But the necessity of deploying the 5G core to support new profit models will drive gradual but very steady investment in new platforms. By 2026, capex spending on the core network (products, services and cloud platforms) will reach $XXbn worldwide, and a cumulative $XXXbn will have been spent in the period from 2019 to 2026 – a rising percentage of that on cloud-native 5G and on cores to support converged networks and services.

Some operators will adopt a multi-stage approach even in the primary core that supports mobile broadband consumers and services. This typically involves virtualizing the 4G evolved packet core (EPC) and enhancing it for 5G NSA, rather than taking a single step to 5G SA. Of the operators surveyed in Rethink’s most recent study (78 mobile and converged operators globally), more than XX% are upgrading and virtualizing their EPC to support more 5G capabilities (‘5G EPC’), before embarking on the bigger migration to 5G SA.

There are, of course, many drivers to invest in the 5G core and take on the pain of the migration. The survey found that, in the short term (first two years of a commercial 5G SA deployment), the focus is on flexibility and scalability, to support improved user experiences and to make more efficient use of expensive 5G network resources. At a later stage, the priorities shift to enabling brand new experiences quickly; and to full automation and dynamic slicing with edge compute.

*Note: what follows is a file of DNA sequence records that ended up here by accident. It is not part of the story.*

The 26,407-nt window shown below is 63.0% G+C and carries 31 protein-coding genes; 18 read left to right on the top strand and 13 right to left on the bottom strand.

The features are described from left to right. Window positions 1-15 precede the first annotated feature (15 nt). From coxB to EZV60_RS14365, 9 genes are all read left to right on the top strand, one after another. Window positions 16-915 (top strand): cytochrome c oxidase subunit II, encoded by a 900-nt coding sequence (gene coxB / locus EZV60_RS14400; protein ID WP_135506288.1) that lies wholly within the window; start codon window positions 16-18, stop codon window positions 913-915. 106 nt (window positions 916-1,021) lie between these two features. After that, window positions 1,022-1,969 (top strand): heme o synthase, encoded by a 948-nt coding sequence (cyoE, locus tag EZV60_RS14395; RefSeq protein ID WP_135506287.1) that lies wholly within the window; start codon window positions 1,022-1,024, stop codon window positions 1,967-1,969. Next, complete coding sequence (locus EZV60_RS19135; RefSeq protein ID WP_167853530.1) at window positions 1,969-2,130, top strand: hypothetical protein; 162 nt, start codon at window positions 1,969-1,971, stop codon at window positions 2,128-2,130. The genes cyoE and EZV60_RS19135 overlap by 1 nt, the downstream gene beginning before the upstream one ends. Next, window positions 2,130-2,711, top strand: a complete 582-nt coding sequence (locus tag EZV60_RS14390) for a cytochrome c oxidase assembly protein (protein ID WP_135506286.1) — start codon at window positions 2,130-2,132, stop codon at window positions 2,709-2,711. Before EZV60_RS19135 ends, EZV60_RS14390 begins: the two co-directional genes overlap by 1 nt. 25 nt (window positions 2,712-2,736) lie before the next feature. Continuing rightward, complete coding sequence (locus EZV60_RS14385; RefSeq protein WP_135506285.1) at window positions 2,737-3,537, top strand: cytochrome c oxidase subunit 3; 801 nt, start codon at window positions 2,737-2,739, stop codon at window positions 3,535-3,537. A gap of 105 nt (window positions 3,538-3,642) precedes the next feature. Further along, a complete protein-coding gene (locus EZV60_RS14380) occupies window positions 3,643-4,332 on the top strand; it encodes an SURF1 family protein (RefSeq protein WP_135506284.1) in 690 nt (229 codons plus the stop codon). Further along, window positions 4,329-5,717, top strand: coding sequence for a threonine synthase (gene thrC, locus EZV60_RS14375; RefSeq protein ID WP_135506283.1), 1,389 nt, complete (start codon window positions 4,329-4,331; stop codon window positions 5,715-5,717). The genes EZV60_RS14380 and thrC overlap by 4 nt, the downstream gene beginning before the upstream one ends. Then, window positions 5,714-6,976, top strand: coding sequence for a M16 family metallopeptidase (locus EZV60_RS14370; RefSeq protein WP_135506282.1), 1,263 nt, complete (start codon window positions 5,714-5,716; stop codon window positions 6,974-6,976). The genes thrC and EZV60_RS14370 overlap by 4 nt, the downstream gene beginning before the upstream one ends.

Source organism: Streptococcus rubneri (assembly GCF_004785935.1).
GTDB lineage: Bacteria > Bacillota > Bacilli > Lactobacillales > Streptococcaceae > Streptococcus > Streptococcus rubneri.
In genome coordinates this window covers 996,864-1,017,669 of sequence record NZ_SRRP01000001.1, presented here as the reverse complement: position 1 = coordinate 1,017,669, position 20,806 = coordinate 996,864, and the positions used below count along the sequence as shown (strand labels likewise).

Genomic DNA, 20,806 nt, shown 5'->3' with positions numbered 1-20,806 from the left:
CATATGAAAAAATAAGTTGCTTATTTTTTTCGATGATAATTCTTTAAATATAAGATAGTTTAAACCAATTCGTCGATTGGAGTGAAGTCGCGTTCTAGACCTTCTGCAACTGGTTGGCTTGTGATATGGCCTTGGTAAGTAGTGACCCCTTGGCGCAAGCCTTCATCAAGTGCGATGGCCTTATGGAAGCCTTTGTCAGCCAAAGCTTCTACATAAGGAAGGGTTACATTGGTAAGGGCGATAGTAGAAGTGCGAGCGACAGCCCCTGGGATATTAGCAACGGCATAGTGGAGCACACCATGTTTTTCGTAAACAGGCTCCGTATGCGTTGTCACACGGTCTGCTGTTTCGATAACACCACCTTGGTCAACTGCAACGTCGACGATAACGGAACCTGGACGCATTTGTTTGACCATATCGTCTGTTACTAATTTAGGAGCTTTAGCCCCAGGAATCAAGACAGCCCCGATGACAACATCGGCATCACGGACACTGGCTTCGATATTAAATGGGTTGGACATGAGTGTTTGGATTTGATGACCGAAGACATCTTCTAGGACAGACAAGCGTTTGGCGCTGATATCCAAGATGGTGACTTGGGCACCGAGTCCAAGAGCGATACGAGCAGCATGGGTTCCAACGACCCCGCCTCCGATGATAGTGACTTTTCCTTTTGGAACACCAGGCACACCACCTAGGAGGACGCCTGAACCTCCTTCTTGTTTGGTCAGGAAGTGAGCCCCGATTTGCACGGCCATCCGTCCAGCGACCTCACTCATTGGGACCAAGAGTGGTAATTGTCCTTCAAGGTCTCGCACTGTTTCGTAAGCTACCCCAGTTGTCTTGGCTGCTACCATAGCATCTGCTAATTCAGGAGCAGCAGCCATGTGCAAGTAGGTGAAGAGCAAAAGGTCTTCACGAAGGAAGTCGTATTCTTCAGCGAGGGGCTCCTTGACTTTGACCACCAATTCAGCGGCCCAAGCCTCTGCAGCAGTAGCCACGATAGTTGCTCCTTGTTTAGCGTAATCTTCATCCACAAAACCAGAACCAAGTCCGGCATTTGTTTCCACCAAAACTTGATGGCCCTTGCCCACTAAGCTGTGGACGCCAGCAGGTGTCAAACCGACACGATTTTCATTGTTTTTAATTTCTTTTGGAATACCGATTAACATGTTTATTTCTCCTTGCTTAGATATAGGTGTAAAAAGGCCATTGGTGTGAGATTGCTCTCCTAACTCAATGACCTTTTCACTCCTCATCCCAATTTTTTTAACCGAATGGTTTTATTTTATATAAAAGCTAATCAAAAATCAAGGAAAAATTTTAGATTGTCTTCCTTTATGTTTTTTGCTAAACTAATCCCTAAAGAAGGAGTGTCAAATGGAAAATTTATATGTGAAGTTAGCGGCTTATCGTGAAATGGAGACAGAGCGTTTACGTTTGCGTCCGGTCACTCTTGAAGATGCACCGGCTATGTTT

An important aspect of 5G core deployment will be the increased distribution of functions closer to users, especially enterprises. Many operators will deploy separate, standalone cores in the early stages of 5G migration to support new services, such as IoT applications, in a discrete way; or for enterprise customers.

Once a full cloud-native 5G core is implemented, these secondary cores will become merely instances of the main platform, with precise user plane functions (UPFs) deployed in each location depending on application requirements. Secondary cores to support enterprises or new services will often be sources of experimentation with new vendors or architectures, before these are allowed into the main core networks and subscriber bases.